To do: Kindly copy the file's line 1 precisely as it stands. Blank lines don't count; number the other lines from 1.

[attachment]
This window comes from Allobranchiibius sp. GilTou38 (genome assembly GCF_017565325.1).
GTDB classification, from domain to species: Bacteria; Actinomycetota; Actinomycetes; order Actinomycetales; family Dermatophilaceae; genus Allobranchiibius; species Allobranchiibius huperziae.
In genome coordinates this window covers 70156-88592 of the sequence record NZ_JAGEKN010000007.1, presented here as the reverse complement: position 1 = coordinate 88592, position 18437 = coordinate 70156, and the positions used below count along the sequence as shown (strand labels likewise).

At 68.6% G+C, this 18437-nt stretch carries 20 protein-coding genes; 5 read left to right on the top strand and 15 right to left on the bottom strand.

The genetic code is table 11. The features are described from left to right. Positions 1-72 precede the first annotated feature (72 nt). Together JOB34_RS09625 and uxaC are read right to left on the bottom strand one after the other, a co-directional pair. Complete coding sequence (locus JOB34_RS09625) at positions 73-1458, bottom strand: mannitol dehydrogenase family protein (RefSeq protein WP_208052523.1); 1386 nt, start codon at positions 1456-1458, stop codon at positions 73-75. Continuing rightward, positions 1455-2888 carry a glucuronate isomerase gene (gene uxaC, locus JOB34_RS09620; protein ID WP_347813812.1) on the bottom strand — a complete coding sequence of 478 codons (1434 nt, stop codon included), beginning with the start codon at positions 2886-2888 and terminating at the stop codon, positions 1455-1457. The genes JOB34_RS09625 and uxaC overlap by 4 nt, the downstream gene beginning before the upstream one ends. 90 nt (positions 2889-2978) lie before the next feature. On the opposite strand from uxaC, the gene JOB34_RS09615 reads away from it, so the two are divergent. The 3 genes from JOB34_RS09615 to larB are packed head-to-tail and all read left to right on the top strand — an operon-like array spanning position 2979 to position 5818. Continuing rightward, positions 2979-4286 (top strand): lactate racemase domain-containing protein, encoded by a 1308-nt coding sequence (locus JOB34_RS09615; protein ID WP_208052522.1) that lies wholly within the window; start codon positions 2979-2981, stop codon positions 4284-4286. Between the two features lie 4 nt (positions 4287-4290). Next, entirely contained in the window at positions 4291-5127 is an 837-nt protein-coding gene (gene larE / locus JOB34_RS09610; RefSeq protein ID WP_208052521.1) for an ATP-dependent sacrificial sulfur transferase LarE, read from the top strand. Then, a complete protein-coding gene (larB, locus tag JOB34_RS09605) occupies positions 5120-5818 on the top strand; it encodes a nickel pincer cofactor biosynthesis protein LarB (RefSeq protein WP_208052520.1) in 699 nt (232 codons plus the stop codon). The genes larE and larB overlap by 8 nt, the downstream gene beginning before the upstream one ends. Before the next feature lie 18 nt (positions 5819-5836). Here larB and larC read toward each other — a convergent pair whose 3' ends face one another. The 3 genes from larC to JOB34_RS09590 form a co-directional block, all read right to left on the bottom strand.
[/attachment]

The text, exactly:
This window comes from Allobranchiibius sp. GilTou38 (genome assembly GCF_017565325.1).